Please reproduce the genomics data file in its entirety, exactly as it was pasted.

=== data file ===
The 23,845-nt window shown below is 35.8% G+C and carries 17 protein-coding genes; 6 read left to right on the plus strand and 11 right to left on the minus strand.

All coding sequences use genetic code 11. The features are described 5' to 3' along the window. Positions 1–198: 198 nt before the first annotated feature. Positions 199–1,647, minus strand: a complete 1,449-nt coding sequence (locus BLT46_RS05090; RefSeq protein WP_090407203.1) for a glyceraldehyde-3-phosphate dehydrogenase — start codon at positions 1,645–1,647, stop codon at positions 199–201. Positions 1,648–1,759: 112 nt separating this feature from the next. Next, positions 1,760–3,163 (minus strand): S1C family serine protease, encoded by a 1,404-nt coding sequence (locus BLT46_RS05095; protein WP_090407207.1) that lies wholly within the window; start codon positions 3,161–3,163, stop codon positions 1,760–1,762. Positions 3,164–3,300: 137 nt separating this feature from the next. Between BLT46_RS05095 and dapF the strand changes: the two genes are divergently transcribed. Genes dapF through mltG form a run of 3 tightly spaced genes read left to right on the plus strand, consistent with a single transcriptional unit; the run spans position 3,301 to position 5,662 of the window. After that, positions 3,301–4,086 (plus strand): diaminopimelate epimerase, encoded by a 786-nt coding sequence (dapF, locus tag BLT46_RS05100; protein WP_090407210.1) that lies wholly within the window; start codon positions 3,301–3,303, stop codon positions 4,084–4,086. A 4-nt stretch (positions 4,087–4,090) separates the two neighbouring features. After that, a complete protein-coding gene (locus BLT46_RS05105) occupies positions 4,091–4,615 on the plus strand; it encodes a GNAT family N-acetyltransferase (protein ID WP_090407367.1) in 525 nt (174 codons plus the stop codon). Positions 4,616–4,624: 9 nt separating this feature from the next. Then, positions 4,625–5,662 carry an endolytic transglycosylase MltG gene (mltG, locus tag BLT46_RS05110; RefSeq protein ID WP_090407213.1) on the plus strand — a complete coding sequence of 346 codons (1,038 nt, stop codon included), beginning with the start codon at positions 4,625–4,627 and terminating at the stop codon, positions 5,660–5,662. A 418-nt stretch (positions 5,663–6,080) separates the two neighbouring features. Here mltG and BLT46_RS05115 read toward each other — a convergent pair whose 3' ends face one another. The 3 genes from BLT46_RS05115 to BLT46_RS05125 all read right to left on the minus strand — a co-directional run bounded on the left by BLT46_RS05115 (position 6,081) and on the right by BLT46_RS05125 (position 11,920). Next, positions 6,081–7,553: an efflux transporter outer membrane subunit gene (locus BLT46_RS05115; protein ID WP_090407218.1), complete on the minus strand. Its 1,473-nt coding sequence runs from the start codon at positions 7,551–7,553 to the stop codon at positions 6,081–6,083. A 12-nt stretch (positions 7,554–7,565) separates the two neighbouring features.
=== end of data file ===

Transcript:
The 23,845-nt window shown below is 35.8% G+C and carries 17 protein-coding genes; 6 read left to right on the plus strand and 11 right to left on the minus strand.

All coding sequences use genetic code 11. The features are described 5' to 3' along the window. Positions 1–198: 198 nt before the first annotated feature. Positions 199–1,647, minus strand: a complete 1,449-nt coding sequence (locus BLT46_RS05090; RefSeq protein WP_090407203.1) for a glyceraldehyde-3-phosphate dehydrogenase — start codon at positions 1,645–1,647, stop codon at positions 199–201. Positions 1,648–1,759: 112 nt separating this feature from the next. Next, positions 1,760–3,163 (minus strand): S1C family serine protease, encoded by a 1,404-nt coding sequence (locus BLT46_RS05095; protein WP_090407207.1) that lies wholly within the window; start codon positions 3,161–3,163, stop codon positions 1,760–1,762. Positions 3,164–3,300: 137 nt separating this feature from the next. Between BLT46_RS05095 and dapF the strand changes: the two genes are divergently transcribed. Genes dapF through mltG form a run of 3 tightly spaced genes read left to right on the plus strand, consistent with a single transcriptional unit; the run spans position 3,301 to position 5,662 of the window. After that, positions 3,301–4,086 (plus strand): diaminopimelate epimerase, encoded by a 786-nt coding sequence (dapF, locus tag BLT46_RS05100; protein WP_090407210.1) that lies wholly within the window; start codon positions 3,301–3,303, stop codon positions 4,084–4,086. A 4-nt stretch (positions 4,087–4,090) separates the two neighbouring features. After that, a complete protein-coding gene (locus BLT46_RS05105) occupies positions 4,091–4,615 on the plus strand; it encodes a GNAT family N-acetyltransferase (protein ID WP_090407367.1) in 525 nt (174 codons plus the stop codon). Positions 4,616–4,624: 9 nt separating this feature from the next. Then, positions 4,625–5,662 carry an endolytic transglycosylase MltG gene (mltG, locus tag BLT46_RS05110; RefSeq protein ID WP_090407213.1) on the plus strand — a complete coding sequence of 346 codons (1,038 nt, stop codon included), beginning with the start codon at positions 4,625–4,627 and terminating at the stop codon, positions 5,660–5,662. A 418-nt stretch (positions 5,663–6,080) separates the two neighbouring features. Here mltG and BLT46_RS05115 read toward each other — a convergent pair whose 3' ends face one another. The 3 genes from BLT46_RS05115 to BLT46_RS05125 all read right to left on the minus strand — a co-directional run bounded on the left by BLT46_RS05115 (position 6,081) and on the right by BLT46_RS05125 (position 11,920). Next, positions 6,081–7,553: an efflux transporter outer membrane subunit gene (locus BLT46_RS05115; protein ID WP_090407218.1), complete on the minus strand. Its 1,473-nt coding sequence runs from the start codon at positions 7,551–7,553 to the stop codon at positions 6,081–6,083. A 12-nt stretch (positions 7,554–7,565) separates the two neighbouring features.